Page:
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Global Volcanism Program | Image GVP-07703

The post-caldera cone of Nevado de Colima volcano forms the high point of the Colima volcanic complex and is the highest peak in western México.  The cone, formed of steeply dipping lava flows, was constructed within the youngest of three calderas dating back to about 500,000 years and has been extensively glaciated.  The calderas are breached to the east and formed in part as a result of massive slope failures.  The youngest caldera is about 5 km in diameter and has a well-preserved western wall, from which this photo was taken. Photo by Lee Siebert, 1998 (Smithsonian Institution).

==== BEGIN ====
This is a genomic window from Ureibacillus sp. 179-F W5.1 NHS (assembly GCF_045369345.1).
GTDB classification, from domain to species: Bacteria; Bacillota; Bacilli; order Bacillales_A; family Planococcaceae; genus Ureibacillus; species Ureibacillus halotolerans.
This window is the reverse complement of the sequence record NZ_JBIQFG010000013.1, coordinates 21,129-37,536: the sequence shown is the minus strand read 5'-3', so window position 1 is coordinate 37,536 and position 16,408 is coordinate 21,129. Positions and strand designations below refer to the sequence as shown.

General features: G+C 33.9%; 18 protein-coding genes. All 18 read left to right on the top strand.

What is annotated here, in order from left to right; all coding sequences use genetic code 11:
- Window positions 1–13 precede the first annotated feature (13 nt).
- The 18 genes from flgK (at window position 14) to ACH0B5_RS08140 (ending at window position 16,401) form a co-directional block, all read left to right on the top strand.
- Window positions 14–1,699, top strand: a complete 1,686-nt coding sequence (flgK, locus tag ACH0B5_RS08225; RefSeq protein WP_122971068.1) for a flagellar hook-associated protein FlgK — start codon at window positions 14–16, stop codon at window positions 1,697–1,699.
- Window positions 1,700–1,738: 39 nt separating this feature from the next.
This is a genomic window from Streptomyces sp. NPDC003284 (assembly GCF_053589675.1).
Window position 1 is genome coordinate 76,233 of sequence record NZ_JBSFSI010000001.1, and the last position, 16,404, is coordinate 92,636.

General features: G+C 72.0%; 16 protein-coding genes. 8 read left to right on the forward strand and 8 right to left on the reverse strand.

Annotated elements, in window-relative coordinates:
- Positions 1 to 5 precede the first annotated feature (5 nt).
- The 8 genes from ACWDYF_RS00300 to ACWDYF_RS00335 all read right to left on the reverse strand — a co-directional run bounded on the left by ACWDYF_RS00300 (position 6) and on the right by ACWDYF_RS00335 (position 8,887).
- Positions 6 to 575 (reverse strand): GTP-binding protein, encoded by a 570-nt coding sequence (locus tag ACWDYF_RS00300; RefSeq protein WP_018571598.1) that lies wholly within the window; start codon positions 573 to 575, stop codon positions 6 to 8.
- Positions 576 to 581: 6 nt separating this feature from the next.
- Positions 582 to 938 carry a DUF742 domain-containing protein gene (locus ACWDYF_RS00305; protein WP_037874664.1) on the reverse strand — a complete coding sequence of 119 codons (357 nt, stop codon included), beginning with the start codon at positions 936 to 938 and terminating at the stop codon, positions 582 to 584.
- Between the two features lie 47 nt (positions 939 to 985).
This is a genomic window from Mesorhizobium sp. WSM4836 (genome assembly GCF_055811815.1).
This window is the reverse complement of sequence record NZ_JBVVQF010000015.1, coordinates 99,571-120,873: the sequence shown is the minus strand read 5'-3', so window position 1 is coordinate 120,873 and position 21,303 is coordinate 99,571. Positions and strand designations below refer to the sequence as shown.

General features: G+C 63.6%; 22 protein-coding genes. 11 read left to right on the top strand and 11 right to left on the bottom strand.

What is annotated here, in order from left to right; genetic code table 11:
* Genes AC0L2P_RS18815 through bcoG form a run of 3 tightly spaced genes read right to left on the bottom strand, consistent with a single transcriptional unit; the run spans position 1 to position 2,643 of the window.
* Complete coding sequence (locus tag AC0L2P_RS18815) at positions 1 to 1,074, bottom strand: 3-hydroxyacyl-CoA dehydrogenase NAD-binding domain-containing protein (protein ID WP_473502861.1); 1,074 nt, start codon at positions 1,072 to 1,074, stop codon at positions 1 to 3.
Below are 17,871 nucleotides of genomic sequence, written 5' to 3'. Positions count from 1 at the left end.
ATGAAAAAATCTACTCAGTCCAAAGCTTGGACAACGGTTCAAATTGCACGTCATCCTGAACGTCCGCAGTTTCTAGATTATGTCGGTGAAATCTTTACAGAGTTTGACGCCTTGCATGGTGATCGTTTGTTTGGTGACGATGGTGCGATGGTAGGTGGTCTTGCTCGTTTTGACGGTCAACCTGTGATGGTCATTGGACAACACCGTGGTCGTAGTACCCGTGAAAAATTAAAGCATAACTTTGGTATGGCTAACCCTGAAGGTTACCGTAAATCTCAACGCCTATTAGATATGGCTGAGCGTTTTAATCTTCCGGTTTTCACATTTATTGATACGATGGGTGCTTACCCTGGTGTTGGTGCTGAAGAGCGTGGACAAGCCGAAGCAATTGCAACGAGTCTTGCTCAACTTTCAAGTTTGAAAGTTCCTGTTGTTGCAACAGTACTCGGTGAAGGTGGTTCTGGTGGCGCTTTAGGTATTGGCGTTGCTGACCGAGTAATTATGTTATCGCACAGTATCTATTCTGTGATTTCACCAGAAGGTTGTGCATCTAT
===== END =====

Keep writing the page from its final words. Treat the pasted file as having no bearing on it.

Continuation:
The post-caldera cone of Nevado de Colima volcano forms the high point of the Colima volcanic complex and is the highest peak in western México. The cone, formed of steeply dipping lava flows, was constructed within the youngest of three calderas dating back to about 500,000 years and has been extensively glaciated. The calderas are breached to the east and formed in part as a result of massive slope failures. The youngest caldera is about 5 km in diameter and has a well-preserved western wall, from which this photo was taken.

Photo by Lee Siebert, 1998 (Smithsonian Institution).


Colima